Changing Wireless Channel to Improve Wireless Signal Quality

Quality of WiFi signal from an Access Point(AP) is determined by many factors in addition to the device quality. wireless interference, obstacles in between your laptop and AP, the power of antennas, etc can influence the total signal strength. One common reason for low signal quality is the competition between different WiFi routers to use the same wireless channel. We can test it by changing the current channel to a different one. IEEE802.11 networks use multiple WiFi channels starting from 1 to 11. Among these, the best are 1,6 and 11. We should use one of these three because these three are having no overlapping. If your router is using channel 1, you can change it to 6 or 11 and check for improvements in signal quality. If you are using smart AP which can detect the best channel by analyzing the interference, you should set auto. Most modern devices support this auto-detection feature.

Now let us check the relation between interference and Wireless channel. Normally we consider the interference by other devices which uses the same frequency of Access Point. Two devices having same frequency range can cause WiFi interference. It can be avoided by increasing the distance between them. Interference on the same wireless channel is also similar. If more than one WiFi device broadcast signal in the same channel, it causes interference and reduces the wireless quality. For example, if your router uses 1 to broadcast signal, you do not need to change it as long as there are no other routers or APs use the same number. However, if multiple devices use 1, to broadcast, you may need to change to 6 or 11 to avoid interference. 1, 6 and 11 are the three non-overlapping channels.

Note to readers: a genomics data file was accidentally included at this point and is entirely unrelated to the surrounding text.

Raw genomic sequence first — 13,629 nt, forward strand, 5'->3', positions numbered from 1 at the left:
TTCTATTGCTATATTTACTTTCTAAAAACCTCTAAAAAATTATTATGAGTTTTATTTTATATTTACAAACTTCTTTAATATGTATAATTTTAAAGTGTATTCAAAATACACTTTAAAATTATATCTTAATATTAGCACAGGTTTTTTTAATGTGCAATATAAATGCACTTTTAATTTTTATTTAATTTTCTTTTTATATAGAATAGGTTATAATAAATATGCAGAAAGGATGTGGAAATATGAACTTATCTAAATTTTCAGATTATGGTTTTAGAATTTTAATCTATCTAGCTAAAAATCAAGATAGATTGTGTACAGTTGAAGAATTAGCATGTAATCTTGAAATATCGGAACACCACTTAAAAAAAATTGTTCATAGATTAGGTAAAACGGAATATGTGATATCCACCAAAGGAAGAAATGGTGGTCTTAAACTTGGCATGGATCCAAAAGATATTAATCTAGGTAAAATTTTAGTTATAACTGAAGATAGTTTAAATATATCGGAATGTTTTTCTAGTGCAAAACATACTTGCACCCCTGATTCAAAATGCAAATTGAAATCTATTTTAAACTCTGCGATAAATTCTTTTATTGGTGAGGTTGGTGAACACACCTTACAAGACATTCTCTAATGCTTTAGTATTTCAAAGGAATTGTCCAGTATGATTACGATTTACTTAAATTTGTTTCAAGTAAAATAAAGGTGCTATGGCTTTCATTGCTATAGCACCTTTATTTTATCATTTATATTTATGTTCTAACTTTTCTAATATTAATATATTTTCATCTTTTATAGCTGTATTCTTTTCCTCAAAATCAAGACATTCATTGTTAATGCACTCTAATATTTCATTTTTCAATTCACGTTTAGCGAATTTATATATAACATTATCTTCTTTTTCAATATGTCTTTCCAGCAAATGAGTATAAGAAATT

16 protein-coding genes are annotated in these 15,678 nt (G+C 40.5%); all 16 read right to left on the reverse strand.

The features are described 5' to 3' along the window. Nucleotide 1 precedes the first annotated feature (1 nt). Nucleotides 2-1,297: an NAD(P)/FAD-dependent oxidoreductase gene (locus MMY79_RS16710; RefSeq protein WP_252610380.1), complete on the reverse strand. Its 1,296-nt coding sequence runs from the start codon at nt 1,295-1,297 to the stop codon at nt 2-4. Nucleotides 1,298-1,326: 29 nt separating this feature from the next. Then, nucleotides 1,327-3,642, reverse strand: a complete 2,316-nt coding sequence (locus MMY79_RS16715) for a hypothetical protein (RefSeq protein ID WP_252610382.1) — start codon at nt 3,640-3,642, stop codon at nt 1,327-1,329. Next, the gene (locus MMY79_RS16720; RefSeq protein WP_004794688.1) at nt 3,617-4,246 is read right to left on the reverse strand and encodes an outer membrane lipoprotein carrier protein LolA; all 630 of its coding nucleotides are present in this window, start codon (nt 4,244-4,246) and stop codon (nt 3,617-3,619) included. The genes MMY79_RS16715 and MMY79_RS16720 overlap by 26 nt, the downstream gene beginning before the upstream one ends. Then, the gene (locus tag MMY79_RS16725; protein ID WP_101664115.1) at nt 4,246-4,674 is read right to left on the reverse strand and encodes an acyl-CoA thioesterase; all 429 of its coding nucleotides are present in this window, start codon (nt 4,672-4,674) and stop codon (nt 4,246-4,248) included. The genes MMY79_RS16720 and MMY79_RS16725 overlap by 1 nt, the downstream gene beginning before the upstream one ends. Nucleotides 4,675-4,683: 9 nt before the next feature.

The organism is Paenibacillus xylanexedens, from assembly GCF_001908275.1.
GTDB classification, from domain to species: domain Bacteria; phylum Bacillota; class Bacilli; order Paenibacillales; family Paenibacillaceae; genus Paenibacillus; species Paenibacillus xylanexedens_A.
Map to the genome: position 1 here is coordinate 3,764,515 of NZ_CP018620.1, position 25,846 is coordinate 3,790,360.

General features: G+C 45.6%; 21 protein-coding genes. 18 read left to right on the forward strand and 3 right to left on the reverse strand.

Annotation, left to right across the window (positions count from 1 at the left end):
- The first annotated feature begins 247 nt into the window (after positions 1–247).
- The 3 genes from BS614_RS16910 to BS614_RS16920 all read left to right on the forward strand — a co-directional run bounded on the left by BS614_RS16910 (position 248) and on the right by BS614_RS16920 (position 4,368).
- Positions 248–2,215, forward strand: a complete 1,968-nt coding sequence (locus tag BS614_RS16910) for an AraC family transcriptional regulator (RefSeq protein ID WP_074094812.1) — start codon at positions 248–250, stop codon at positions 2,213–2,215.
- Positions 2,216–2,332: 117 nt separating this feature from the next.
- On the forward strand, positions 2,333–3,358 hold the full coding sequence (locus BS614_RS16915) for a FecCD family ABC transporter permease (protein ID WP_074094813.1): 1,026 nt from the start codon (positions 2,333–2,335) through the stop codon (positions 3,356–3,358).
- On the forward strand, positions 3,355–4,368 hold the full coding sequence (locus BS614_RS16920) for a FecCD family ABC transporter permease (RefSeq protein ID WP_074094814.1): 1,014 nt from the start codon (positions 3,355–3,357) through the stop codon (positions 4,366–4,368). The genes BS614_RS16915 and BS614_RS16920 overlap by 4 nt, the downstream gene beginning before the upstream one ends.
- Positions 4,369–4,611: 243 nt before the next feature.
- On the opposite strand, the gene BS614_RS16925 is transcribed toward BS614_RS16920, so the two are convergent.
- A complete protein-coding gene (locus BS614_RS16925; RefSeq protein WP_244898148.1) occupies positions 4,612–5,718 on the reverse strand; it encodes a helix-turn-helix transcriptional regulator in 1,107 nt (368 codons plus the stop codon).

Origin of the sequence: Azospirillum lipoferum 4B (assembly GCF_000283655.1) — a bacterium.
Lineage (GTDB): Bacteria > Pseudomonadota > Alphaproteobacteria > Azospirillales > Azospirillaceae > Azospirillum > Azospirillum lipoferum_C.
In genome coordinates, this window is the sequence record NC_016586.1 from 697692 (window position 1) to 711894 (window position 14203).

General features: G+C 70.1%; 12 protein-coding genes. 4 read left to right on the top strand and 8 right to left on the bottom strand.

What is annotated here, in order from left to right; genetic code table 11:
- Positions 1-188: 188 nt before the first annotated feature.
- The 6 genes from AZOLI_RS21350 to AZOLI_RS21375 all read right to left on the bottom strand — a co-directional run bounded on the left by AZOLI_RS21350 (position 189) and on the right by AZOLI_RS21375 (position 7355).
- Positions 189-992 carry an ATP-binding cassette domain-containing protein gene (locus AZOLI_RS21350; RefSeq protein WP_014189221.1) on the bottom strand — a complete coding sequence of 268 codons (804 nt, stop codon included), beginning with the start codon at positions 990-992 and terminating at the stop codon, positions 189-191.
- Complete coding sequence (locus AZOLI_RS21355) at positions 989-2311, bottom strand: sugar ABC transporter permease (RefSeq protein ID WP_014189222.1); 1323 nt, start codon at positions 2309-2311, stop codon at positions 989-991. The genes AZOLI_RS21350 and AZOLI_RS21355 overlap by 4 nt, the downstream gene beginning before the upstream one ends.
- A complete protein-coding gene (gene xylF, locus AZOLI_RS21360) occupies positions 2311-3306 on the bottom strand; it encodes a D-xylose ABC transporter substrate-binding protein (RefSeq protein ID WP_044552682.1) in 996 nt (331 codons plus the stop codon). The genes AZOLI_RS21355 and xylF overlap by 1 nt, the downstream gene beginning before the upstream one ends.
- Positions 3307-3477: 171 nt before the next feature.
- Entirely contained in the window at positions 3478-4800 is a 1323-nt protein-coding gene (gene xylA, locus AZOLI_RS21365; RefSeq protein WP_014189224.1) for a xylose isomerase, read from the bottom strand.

Changing Channel will not Change the Frequency

If you are using IEEE802.11g device to broadcast, changing the channel will not change the working frequency. The 11g device works in 2.4GHz frequency. 11a works in 5 GHz and 11b standard uses 5 GHz. If you go for the 802.11n standard, it can operate in both 5GHz and 2.4GHz. Though backward compatible with 802.11n, IEEE802.11ac standard works in 5GHz only.

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